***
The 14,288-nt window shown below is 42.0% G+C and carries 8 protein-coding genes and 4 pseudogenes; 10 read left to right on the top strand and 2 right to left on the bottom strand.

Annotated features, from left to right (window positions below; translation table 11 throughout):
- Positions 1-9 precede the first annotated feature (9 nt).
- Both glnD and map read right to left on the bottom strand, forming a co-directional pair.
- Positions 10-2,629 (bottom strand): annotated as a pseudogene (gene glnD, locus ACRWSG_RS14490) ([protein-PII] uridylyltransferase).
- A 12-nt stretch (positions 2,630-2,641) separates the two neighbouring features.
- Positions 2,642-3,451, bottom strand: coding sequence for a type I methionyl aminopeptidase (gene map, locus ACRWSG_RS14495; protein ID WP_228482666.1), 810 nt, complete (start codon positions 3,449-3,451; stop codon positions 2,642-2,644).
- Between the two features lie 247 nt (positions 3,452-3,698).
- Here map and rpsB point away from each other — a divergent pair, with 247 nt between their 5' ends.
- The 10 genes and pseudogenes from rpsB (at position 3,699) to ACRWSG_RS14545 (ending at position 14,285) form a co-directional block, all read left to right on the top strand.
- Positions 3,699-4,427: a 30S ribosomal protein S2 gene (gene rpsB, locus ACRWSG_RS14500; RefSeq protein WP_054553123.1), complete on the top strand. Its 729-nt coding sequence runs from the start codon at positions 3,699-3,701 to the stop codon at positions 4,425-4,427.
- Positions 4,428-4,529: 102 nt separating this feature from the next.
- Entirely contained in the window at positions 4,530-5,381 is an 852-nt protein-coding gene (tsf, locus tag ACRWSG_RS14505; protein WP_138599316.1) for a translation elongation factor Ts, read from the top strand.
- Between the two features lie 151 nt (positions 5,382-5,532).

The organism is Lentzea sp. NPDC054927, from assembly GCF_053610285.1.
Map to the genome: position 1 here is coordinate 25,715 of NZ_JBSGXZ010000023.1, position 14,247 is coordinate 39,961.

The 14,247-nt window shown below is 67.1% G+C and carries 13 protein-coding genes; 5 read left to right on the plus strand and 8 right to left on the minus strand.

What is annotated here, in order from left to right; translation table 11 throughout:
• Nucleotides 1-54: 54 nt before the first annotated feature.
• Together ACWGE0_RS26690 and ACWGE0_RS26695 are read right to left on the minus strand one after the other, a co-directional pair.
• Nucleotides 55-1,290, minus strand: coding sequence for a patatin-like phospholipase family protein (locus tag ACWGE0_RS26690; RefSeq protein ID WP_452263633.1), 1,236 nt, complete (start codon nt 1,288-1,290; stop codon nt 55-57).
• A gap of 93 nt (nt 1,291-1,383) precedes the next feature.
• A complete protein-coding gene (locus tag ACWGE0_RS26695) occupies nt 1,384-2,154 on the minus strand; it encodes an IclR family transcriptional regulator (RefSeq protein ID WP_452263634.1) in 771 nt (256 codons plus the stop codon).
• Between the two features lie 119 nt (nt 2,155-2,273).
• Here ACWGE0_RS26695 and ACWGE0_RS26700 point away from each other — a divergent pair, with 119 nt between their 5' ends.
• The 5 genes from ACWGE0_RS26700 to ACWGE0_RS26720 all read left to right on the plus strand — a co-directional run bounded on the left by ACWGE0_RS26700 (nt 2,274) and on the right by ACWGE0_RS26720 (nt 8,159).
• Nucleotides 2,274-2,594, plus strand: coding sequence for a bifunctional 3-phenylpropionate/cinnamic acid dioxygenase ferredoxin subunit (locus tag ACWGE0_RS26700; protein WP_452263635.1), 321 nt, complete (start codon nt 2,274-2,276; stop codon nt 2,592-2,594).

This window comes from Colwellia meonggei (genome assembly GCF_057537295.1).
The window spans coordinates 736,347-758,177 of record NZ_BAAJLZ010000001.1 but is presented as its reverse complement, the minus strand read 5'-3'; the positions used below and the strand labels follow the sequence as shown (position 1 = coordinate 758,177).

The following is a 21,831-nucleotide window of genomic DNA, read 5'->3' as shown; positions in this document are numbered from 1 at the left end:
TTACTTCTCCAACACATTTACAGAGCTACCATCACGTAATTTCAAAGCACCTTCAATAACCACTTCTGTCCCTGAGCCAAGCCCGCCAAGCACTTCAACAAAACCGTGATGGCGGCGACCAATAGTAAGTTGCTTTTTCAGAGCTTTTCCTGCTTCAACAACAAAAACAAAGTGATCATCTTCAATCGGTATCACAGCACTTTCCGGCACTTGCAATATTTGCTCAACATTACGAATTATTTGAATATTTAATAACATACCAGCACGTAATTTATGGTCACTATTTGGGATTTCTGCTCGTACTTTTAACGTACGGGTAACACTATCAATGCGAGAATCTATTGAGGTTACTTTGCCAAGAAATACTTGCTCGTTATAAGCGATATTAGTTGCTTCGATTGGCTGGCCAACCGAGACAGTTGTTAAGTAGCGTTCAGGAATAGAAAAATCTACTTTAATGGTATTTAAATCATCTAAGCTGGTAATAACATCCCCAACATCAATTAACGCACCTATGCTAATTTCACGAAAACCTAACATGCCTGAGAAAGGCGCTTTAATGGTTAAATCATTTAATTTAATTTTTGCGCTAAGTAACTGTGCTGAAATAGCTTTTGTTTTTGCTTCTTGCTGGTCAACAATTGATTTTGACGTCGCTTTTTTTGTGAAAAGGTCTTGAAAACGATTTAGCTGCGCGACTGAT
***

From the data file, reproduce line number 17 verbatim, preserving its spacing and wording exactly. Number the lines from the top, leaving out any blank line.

The 14,247-nt window shown below is 67.1% G+C and carries 13 protein-coding genes; 5 read left to right on the plus strand and 8 right to left on the minus strand.